Encyclopedia of Chemical Processing - How It Compares to Kirk-Othmer and Ullmann's
:: In mid-2005, Dekker will publish, in print and online, the Encyclopedia of Chemical Processing, a five volume set. Like many others, I have been curious to know the differences and overlap between this encyclopedia and the two related major works, Kirk-Othmer Encyclopedia of Chemical Technology and Ullmann's Encyclopedia of Industrial Chemistry, as well as its relationship to the 69-volume Encyclopedia of Chemical Processing and Design, which began publishing in 1976.
On CHMINF-L, Regina Bendig of McMaster U asked the question:
My question is whether someone on this list knows of or has done a comparative review of this title and Kirk-Othmer and/or Ullmann. A quick comparison of a few entries in Encyclopedia of Chemical Processing and Design and Kirk-Othmer gave me the impression that there is quite an overlap.Oona Schmidt, Encyclopedias Editor/Supervisor for Dekker, responded accordingly:
As the publisher of the forthcoming ENCYCLOPEDIA OF CHEMICAL PROCESSING (anticipated in mid-2005), I'd like to explain what market need we would like our reference to fulfill, apart from the very fine Kirk-Othmer and Ullmann references.
The primary focus of the ENCYCLOPEDIA OF CHEMICAL PROCESSING is to provide detailed descriptions of chemical processes including information on
description and design of key unit operations that are involved with chemical processes. This includes information about reactors and separation systems, their design, description of unit operations, system integration, process system peripherals such as pumps, valves, and controllers, analytical techniques and equipment, as well as pilot plant design and scale-up criteria. In short, this Encyclopedia includes information of vital interest to civil engineers, electrical engineers, and mechanical engineers, in addition to chemical engineers, polymer engineers, and chemists.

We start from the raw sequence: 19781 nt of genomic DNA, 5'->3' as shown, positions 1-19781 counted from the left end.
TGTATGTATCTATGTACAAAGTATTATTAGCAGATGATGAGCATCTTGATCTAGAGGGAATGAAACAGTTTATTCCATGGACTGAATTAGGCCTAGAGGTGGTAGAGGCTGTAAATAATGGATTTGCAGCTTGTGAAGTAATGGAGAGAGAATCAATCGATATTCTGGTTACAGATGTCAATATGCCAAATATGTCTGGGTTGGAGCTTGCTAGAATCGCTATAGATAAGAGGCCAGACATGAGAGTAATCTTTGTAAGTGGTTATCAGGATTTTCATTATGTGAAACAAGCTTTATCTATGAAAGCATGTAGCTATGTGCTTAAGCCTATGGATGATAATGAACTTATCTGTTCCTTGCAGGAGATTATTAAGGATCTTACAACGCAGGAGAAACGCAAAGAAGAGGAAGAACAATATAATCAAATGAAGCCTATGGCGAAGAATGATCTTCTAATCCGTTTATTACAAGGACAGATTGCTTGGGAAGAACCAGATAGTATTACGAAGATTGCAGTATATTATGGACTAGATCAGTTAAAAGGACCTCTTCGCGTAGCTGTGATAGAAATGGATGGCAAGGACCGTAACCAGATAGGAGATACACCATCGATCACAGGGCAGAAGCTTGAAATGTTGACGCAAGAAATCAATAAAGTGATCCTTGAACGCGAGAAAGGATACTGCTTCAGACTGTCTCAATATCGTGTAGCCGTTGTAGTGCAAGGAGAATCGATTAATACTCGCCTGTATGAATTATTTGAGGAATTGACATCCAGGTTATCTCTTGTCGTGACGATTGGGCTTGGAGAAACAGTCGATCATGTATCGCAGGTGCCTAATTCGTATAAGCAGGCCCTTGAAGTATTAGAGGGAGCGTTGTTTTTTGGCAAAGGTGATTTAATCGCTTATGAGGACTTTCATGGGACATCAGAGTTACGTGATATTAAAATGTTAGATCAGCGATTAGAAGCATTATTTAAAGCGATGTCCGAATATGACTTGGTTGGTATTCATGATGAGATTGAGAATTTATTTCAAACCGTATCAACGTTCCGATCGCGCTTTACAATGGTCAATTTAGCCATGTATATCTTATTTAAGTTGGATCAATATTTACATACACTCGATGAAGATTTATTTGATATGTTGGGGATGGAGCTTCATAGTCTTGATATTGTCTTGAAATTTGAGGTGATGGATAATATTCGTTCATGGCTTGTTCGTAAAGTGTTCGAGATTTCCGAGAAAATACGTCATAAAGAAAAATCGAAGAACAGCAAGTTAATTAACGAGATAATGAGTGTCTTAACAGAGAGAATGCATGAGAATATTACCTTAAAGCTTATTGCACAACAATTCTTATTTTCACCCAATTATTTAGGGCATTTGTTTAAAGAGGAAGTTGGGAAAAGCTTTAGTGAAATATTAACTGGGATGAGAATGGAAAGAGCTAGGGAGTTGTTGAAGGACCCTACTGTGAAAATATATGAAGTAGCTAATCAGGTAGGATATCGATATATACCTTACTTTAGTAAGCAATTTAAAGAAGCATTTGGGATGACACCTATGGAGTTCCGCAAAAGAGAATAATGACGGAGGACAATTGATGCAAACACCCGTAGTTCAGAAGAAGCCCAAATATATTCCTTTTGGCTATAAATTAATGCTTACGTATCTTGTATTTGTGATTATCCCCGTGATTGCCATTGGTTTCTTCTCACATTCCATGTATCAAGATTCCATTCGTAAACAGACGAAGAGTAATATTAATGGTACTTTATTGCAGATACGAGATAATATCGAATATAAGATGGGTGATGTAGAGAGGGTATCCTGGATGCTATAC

Our editor, Sunggyu Lee (the C. W. LaPierre Professor and Chair of Chemical Engineering at the University of Missouri-Columbia) seeks to support and cater to the dynamic areas of interest in both research and production phases of the chemical industry. A large portion of the entries is completely unique from the Kirk-Othmer in that they focus on design principles (such as entries on Tubular Reactor Design, Design of Extrusion Dies, Pressure Relief Valve Design, etc.); engineering fundamentals (with articles on Adsorption, Fluid Flow, and Multiphase Reactors); as well as emerging areas Nanotechnology, Microreactors and Microreactor Engineering, Plant Metabolic Engineering, etc.). The topics covered in this encyclopedia also provide in-depth knowledge about broad areas via separate entries on related subtopics. An example of this is the topic Distillation, where the Encyclopedia also has separate entries germane to this topic including Azeotropic Distillation, Distillation Column Design Packing, and Distillation Column Design Trays. Another example of this practice is allocation of separate entries related to the topic of Extrusion, namely Design of Extrusion Dyes, Extrusion Films, and Twin Screw Extrusion.The detail Oona Schmid provides will help me and others decide whether or not to purchase this product. My question: why not include the above explanation, or a version thereof, on the web page for the encyclopedia? Unlike other Dekker products, there is no product description available on the site. It would also be valuable to include an explanation of the relationship between the 69-volume print edition, published over a 25+ year period, and the new, five volume set. In her e-mail, Regina Bendig noted that "I spoke with a representative at Dekker who told me that this 5 vol. edition is in fact not a 2nd edition, but rather new information to be published since the last volume 69 of the Encyclopedia of Chemical Processing and Design appeared." If so, does the content of the new encyclopedia supercede the previous version? I hope Dekker provides a detailed explanation on the encyclopedia's web site, to help those of us considering its purchase for our collections.
Dekker created the first volume of our reference in 1976, in order to address a specific need for this kind of information about how processes affect plant design and engineering. I am happy to answer any questions and can be reached at email@example.com. Our editor, Dr. Lee, has also volunteered to answer any questions and he can be contacted at firstname.lastname@example.org for additional information.
Marcel Dekker, a division of Taylor and Francis Books, Inc
oschmid AT dekker DOT com